Positano is a vibrant town that extends vertically from the pebble beaches and up the mountainside, with sets of steep steps to guide you through the mass of buildings that are painted in charming hues of pink and yellow. The dome of the Collegiate Church of Santa Maria Assunta dominates the town and is worth visiting to see its interior that houses a Byzantine-inspired icon of a black Madonna. Positano is a good place for a spot of shopping with a number of boutiques where you will find fashion, accessories and tasteful souvenirs. Beaches include Spiaggia Grande which is one of the largest and most glamorous on this chic stretch of coastline, while Fornillo Beach is slightly more tucked away and more peaceful.
If you want to be right in the heart of the Amalfi Coast, the town of Amalfi, which is located by the sea, is a good choice. It does tend to get very busy in high season, but for many, the hustle and bustle adds to its charm. It has maritime heritage, clusters of white houses dotted along narrow alleyways and a series of watch towers including Torre Saracena near the Convent of San Francesco. It’s also a good place to begin exploring the region’s art and architecture, and the town’s most prominent piece of architecture is the Duomo (cathedral) that overlooks Amalfi’s main piazza. Visitors may also wish to see the paper museum − bambagina, the production of hand-crafted paper, is an old tradition of Amalfi.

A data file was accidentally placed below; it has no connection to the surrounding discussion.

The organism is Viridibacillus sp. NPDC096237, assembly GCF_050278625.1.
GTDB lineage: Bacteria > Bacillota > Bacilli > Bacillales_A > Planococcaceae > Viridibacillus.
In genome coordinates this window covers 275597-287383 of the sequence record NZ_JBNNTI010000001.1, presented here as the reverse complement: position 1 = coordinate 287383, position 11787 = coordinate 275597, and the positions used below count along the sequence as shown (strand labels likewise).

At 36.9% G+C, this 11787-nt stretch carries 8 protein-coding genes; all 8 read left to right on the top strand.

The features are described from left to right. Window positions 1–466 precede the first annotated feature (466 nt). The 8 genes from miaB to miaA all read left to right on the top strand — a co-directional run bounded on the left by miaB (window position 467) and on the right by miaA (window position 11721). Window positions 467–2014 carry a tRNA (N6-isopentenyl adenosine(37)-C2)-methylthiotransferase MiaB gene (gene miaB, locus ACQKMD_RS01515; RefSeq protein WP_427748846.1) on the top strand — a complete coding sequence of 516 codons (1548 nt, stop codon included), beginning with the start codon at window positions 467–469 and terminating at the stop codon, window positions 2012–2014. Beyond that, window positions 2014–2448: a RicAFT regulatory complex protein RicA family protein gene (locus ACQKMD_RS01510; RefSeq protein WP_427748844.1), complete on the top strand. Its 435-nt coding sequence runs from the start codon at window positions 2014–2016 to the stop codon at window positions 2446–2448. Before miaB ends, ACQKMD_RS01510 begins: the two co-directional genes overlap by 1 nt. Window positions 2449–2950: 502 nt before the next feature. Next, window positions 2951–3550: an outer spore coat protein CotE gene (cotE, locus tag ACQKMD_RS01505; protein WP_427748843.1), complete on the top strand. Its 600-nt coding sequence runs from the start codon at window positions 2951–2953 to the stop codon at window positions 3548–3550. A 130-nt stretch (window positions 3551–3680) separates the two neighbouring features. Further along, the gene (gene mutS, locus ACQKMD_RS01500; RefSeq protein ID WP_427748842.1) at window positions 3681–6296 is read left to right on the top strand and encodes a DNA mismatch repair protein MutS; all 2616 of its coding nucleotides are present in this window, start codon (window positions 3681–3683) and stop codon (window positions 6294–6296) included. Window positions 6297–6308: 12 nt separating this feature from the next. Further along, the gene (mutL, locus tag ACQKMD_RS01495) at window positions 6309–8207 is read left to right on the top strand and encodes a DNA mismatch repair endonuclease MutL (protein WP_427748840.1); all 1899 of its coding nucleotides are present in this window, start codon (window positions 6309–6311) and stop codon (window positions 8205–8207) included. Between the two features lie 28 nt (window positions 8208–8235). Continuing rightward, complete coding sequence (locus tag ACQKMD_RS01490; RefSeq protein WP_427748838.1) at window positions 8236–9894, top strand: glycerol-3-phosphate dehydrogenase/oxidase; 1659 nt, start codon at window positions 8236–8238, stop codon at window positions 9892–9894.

Ravello is a pretty clifftop town about 350 metres above sea level and is peppered with grand villas and stunning gardens. The views from the town are breathtaking − particularly from Villa Rufolo and Villa Cimbrine − and it’s no wonder that it has drawn those with a creative bias for decades, including the Artists Turner and Miro, and Writers D.H Lawrence and Virginia Wolf. Today it continues to attract discerning travellers and is the perfect place for relaxing. The town’s points of interest include the cathedral and its museum, the contrasting ultra-modern Oscar Niemeyer Auditorium and the Ravello Festival that runs from June to September and includes cultural events from orchestral concerts and ballet performances to film screenings and exhibitions.